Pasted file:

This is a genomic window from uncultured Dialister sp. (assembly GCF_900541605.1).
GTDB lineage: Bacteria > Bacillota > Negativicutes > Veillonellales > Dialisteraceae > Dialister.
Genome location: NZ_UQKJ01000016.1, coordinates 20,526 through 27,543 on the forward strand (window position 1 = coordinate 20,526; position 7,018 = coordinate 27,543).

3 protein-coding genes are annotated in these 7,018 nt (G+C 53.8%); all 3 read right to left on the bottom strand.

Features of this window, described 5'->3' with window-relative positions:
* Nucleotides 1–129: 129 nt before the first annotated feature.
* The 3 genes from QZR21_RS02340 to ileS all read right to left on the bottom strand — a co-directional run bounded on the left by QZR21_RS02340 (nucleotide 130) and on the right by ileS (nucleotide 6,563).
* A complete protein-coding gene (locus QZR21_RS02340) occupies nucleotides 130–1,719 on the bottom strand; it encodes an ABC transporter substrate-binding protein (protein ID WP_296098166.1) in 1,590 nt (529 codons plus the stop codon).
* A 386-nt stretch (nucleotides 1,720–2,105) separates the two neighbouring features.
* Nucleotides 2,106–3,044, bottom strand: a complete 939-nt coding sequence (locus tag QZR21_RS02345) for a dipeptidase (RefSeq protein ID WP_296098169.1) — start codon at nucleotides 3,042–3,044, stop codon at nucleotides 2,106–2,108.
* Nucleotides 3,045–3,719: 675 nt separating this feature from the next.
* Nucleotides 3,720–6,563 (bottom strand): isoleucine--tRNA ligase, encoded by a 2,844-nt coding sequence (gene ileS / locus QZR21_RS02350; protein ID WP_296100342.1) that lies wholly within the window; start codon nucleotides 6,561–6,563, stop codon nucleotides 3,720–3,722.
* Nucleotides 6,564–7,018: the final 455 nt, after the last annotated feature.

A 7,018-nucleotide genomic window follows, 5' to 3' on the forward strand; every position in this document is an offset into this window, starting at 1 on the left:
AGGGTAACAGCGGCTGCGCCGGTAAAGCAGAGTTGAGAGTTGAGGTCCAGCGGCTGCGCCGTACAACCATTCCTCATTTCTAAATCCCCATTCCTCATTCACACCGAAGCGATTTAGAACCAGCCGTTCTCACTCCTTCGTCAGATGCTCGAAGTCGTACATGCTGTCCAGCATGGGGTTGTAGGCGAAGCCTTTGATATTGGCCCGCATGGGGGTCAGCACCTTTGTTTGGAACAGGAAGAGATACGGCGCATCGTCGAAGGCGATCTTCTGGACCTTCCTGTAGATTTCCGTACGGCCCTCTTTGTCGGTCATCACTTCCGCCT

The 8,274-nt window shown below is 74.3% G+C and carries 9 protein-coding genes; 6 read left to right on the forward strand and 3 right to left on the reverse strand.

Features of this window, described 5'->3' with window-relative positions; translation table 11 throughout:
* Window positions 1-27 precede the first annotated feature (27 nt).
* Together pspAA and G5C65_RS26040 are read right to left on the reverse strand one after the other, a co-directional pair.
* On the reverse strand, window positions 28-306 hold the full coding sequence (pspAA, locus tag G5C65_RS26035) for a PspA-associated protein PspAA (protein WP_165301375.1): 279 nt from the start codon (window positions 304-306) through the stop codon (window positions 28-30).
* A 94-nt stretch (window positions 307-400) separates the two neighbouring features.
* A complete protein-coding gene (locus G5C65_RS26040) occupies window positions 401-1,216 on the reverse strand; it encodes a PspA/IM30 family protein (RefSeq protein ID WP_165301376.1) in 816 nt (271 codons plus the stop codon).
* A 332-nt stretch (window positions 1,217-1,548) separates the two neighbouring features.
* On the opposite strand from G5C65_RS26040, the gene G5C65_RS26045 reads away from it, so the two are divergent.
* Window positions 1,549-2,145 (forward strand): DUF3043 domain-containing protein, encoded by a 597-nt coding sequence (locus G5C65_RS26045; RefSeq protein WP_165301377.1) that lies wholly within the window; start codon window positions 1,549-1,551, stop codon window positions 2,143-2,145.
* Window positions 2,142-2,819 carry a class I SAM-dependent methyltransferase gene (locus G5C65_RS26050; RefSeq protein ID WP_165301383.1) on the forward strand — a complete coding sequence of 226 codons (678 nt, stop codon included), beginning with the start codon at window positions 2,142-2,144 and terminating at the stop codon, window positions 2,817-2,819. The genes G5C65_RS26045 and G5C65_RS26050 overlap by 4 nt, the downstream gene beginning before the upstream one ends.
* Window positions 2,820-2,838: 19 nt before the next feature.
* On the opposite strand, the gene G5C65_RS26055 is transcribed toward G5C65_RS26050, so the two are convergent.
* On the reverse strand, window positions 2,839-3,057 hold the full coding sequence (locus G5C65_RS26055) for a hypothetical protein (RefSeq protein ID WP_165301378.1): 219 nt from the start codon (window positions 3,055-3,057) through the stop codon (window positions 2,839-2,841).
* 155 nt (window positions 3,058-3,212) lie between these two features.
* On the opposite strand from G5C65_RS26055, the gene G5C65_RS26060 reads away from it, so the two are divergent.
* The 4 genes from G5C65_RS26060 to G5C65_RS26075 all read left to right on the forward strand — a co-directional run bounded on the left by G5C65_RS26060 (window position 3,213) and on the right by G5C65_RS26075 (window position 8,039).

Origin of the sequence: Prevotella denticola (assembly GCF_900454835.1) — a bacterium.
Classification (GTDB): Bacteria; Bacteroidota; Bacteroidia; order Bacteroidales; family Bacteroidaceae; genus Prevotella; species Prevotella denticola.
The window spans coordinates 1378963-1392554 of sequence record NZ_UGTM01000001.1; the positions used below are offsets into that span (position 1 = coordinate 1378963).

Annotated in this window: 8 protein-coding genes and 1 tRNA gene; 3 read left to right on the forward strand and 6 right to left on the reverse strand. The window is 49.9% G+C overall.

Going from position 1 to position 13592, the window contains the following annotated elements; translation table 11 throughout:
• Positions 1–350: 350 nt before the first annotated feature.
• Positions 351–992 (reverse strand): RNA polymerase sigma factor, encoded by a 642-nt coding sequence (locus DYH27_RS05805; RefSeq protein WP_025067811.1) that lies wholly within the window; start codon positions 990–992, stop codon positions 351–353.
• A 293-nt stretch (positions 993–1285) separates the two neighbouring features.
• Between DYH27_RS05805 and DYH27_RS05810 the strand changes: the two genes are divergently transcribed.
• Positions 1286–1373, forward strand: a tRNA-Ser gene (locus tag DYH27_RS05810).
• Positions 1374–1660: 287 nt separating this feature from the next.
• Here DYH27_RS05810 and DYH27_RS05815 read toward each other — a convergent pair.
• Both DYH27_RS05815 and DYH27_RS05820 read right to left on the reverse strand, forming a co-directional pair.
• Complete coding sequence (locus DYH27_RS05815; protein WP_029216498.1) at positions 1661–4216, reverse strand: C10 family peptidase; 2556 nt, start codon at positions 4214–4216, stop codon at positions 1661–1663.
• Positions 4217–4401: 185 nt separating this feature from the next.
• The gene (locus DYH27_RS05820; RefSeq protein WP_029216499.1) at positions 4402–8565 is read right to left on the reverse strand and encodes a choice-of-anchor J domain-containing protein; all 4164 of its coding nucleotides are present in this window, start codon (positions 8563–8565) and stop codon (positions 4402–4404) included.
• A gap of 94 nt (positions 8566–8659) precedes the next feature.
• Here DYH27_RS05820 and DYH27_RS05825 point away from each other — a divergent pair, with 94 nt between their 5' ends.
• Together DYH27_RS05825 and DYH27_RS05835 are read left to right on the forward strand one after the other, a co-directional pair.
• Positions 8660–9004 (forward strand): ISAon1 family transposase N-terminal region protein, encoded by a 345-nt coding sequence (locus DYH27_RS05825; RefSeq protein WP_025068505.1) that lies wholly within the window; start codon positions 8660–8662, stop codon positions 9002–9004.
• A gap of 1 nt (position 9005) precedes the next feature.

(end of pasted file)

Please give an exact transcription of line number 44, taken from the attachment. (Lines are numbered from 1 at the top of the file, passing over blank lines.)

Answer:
• Here DYH27_RS05810 and DYH27_RS05815 read toward each other — a convergent pair.